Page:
Cash Books


Anyone in business has to have cash books to keep track of the amounts of income and expenses. This is essential in knowing how well the business is doing in terms of the amount of profit the business is making. Even if you record these amounts electronically by using a spreadsheet program, it is important to have actual books where you record the amounts. If you do not have a back up system by either recording the money manually or by saving what you enter into the program on disks, if your computer crashes, all your business records will be lost.

Government auditing systems require businesses to keep records of these transactions for a seven-year period. This is a lot of information to keep stored on your hard drive. The best way to keep the cash books and/or backup disks is to have a special place in the filing cabinet for them. Then once you complete the annual bookwork and do a complete inventory, you can store all the information and erase the file on the computer. When you want to compare one year to the next, you can just refer to the information you have stored in the file cabinet.

Cash books are ledgers in which you record the daily amounts of your sales. You can have sections for each of your suppliers for a monthly period and record all the amounts of money you paid out. At the end of the month, you add up all the sales, which may or may not include sales tax. You can have a column for this in the ledger so that you know how much sales tax money you have to submit to the government each month or quarterly periods. Then when you total the cost of your expenses and subtract it from your sales, you will know how much profit you realized during the month. You also have to consider that some of the purchases have not yet been sold and although you may show a loss, you still have these products remaining on the shelves.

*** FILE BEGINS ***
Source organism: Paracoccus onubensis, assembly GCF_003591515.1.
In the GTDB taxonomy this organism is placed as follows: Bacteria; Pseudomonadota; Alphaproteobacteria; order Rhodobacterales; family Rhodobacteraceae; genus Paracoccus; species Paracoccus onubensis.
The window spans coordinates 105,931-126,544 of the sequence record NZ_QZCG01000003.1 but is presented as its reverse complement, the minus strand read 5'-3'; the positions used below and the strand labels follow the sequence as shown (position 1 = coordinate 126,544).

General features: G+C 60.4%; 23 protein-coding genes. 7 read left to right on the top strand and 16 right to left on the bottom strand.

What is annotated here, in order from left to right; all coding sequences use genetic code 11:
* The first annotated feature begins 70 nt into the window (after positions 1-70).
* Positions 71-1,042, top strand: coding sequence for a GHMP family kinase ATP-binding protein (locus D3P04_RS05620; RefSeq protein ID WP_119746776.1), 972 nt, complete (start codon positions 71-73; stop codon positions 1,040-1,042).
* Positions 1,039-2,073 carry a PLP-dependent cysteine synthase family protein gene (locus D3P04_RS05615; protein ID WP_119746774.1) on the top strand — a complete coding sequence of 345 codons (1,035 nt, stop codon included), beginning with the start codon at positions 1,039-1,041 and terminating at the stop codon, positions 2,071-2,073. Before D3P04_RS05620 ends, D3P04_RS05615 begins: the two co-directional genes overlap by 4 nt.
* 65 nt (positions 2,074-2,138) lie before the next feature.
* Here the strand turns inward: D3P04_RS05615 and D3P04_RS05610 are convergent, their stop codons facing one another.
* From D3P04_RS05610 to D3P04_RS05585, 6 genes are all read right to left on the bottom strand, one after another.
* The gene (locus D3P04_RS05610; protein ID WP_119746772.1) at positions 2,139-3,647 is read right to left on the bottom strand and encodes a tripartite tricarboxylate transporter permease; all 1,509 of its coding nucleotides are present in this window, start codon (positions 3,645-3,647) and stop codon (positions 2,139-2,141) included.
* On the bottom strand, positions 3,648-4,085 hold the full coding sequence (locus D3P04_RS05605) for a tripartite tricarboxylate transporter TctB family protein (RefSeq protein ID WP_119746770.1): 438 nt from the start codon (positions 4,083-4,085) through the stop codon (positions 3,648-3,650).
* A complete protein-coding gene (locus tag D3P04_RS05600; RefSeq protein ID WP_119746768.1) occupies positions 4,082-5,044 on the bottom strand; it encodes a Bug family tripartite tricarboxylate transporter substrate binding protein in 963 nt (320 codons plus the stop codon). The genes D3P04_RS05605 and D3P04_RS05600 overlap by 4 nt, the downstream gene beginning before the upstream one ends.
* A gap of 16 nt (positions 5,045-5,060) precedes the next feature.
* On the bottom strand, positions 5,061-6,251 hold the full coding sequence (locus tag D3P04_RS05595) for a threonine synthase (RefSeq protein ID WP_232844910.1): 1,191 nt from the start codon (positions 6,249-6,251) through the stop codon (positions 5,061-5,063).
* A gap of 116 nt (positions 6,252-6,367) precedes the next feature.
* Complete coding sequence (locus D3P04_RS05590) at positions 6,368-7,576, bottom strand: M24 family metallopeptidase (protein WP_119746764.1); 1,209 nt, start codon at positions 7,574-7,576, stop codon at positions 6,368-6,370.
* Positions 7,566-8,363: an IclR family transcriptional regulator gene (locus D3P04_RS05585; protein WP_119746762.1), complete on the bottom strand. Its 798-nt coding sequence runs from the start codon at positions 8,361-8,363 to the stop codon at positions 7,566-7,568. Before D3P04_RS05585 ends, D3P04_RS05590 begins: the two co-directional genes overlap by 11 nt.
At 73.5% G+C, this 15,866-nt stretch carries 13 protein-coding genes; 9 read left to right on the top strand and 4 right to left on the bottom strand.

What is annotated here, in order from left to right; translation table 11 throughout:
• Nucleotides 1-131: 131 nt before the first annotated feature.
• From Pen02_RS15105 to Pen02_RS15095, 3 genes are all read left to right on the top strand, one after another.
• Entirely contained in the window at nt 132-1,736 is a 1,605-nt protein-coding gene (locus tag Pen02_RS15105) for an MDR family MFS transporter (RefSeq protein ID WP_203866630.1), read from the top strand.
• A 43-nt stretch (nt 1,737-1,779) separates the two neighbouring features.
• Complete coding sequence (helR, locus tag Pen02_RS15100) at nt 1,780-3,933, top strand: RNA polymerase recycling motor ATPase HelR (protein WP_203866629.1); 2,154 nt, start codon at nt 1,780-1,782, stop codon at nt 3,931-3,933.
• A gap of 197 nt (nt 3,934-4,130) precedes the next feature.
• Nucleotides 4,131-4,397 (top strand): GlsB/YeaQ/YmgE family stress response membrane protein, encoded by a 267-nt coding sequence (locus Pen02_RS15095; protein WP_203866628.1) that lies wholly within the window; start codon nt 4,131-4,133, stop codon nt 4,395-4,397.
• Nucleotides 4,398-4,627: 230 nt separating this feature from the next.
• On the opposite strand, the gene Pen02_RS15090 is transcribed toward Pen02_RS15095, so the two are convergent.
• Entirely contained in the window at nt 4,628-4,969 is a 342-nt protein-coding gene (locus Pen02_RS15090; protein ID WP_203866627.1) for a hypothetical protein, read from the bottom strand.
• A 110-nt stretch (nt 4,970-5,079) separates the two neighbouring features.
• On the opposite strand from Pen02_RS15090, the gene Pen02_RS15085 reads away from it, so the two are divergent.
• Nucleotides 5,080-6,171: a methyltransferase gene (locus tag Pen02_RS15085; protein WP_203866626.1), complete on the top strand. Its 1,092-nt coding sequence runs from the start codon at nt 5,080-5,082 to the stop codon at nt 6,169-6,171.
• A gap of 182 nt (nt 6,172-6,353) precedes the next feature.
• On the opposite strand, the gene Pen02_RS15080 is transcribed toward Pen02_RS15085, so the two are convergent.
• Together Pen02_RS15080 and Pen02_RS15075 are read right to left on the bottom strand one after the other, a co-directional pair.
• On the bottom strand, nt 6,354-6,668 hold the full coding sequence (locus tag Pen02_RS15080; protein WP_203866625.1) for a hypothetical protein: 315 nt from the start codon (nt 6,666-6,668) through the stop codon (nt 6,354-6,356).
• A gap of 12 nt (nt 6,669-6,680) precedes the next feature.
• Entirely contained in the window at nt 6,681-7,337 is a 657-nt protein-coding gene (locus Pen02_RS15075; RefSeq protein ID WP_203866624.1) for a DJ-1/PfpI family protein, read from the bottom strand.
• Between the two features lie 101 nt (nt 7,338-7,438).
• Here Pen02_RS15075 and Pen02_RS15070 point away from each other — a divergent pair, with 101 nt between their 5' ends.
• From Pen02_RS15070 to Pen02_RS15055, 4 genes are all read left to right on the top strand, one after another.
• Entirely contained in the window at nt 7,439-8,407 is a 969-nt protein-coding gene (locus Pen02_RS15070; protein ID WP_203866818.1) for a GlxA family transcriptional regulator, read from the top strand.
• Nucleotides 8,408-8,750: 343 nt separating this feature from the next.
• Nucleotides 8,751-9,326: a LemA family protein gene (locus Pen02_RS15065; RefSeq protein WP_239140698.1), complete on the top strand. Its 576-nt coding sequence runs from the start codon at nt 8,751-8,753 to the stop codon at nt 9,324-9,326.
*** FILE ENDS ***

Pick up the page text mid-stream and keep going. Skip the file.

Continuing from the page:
At the end of the year, you just have to add up the monthly totals and subtract one from the other to find your profit or loss. The end of the financial year is also a time when business owners do a complete inventory and make up how much money’s worth is still remaining. This also factors into the profit and loss statement because the amount comes off the expenses.

It is not just the suppliers of the products that you have to consider when totaling the expenses. In your cash book, you should also have a section for such expenses as electricity, travel and the cost of the employee’s wages, if you do have employees. When you complete your income tax return all of these expenses will help to reduce the amount of income tax you have to pay on the profit you made during the year.






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